Another aspect of all of the above that struck me is that whenever I walk past such an unfortunate young woman, all I want to do is grab her to the side, buy her a cup of coffee and then start preaching! (Which is ironic, since I've only been on my own journey for a little over 8 months now) But unsolicited advice, especially like THAT (I lack tact sometimes) is NEVER appreciated, soooooooo, since I'm blogging about this, maybe, just maybe, one or two of these women will read this and realise that they can do better. Like Maya Angelou said - when you know better, you DO better.
Okay, so here's some tips for these ladies, most of which I've learned from trial and error upon my own head:
- Since you're paying money for the hair that you'l be covering your own hair with, take some time and choose carefully. Compare colour, texture, human vs synthetic. Price is only relevant in your determination of "value for money". BUYING cheap leads to LOOKING cheap. If your budget is constrained, rather wait and save up for decent hair, or make peace with the fact that you'll be buying new packs of cheap hair every month.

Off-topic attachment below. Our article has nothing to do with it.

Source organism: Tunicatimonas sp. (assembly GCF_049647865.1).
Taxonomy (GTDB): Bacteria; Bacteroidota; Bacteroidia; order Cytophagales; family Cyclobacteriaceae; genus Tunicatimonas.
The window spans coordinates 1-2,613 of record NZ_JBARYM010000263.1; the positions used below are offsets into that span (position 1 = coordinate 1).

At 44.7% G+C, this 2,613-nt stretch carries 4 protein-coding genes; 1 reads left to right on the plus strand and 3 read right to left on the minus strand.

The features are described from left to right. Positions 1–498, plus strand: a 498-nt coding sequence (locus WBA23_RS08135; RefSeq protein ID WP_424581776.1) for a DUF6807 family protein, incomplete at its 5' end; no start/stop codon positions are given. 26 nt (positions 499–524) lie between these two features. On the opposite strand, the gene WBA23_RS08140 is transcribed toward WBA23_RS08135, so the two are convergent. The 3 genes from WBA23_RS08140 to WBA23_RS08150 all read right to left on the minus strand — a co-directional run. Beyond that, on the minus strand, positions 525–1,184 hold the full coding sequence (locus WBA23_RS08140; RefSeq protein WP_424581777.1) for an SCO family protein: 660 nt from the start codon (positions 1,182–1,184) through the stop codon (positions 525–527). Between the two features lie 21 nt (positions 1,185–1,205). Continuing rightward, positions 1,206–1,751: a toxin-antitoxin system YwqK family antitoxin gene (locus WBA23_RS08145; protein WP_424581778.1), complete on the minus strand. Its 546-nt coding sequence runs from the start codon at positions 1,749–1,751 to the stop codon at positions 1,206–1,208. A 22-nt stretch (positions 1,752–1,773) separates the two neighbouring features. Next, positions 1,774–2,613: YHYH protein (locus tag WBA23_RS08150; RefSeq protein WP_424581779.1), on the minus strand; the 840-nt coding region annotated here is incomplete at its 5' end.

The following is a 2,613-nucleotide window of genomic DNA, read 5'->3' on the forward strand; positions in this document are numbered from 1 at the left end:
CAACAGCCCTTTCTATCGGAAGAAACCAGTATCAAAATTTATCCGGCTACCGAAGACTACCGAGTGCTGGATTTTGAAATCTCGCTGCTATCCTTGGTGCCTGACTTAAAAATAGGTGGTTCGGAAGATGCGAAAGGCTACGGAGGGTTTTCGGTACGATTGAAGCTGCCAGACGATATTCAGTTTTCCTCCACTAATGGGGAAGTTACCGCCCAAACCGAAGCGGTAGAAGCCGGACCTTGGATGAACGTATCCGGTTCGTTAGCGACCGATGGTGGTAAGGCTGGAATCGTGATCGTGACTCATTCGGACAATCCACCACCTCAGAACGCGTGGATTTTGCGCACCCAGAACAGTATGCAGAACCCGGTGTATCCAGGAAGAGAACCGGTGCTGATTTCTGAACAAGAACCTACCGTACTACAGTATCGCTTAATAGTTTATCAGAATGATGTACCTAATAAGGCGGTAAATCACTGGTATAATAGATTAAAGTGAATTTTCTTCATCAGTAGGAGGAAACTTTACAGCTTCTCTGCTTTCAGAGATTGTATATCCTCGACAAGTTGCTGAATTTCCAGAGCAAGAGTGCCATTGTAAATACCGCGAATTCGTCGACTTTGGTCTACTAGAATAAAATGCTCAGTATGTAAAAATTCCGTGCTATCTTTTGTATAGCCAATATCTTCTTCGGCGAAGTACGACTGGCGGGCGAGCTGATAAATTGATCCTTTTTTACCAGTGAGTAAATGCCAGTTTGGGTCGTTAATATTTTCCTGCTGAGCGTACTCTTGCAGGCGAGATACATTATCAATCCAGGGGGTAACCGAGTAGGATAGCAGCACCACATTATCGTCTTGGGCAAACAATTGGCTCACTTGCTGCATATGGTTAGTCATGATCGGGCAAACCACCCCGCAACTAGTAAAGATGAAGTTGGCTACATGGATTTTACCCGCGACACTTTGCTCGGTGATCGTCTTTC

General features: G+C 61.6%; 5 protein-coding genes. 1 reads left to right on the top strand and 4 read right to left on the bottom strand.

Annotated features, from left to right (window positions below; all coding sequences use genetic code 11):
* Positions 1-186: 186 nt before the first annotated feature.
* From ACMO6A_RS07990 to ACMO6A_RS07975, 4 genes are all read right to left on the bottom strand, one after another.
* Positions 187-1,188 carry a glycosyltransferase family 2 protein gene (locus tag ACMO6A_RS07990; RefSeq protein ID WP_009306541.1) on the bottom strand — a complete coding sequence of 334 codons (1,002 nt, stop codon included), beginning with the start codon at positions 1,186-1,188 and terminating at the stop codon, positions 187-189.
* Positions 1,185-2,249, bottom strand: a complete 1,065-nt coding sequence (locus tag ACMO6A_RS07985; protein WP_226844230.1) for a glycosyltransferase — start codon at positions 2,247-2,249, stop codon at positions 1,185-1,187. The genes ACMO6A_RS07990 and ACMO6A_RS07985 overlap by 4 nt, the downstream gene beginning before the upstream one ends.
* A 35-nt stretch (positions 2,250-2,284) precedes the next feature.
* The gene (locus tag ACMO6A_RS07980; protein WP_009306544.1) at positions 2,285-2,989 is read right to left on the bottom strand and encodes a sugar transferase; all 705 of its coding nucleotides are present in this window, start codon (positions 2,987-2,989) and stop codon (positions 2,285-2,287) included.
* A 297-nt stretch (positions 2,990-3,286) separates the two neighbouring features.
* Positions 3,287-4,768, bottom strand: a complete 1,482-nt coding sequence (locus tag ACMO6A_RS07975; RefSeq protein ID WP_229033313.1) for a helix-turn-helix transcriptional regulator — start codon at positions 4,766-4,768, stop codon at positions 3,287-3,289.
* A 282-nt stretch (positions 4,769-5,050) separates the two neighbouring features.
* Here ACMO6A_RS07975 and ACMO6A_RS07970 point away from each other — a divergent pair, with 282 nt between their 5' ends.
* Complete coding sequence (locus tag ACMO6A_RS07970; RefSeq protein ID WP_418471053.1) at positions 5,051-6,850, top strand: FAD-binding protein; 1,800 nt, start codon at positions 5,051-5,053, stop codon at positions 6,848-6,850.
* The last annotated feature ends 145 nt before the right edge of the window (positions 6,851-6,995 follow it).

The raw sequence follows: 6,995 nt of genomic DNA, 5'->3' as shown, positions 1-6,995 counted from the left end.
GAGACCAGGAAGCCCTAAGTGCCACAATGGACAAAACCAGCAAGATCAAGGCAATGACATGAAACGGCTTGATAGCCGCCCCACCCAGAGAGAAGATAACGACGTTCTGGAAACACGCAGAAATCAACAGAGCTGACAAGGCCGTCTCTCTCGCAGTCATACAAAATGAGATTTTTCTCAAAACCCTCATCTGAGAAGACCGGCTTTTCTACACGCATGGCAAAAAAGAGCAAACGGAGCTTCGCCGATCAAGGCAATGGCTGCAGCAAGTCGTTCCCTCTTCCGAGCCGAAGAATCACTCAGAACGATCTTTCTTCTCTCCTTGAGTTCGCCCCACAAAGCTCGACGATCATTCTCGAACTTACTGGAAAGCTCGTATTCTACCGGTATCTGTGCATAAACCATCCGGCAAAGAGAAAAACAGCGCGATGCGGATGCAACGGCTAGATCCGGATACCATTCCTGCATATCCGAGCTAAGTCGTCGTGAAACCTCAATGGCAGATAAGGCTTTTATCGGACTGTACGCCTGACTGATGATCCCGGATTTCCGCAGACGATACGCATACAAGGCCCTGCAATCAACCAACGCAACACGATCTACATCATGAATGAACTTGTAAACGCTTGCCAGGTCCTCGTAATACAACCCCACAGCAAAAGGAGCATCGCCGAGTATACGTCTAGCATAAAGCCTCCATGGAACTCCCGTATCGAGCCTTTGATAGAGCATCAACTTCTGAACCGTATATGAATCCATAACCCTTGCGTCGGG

- Speaking of decent hair, quality 100% human hair can be re-used, unlike synthetic brands. It may cost you more initially, but THIS is where VALUE for money comes in. Of course, you need to actually TAKE CARE of it to get true bang for your buck.
- When having the weave installed, make sure that person installing it actually KNOWS what they're doing, and not the chick around the corner who does it for a nickle and a dime, because then you'll end up looking like a Medusa instead of an Athena. Look for a reputable stylist, get references from ladies that you've seen wearing some enviable weaves, and once again, be willing to pay a little more, as it's worth it in the end.
- Whilst having your weave installed, SPEAK to your stylist, especially if you experience any pain or discomfort from the minute that the stylist or her assistant starts with your tracks. Even though a weave is a protective style, the hair underneath needs to be taken care as well, from the second the process starts, otherwise you'll be LOSING hair when the weave is removed. So, don't forget to USE YOUR VOICE.
- Now we move on to the weave being installed and the after care that YOU, the wearer need to do. It makes no sense to pay the money for the hair and the install and then not take care of it as well as your own hair. Lack of after care definitely leads to the existence of a crow's nest.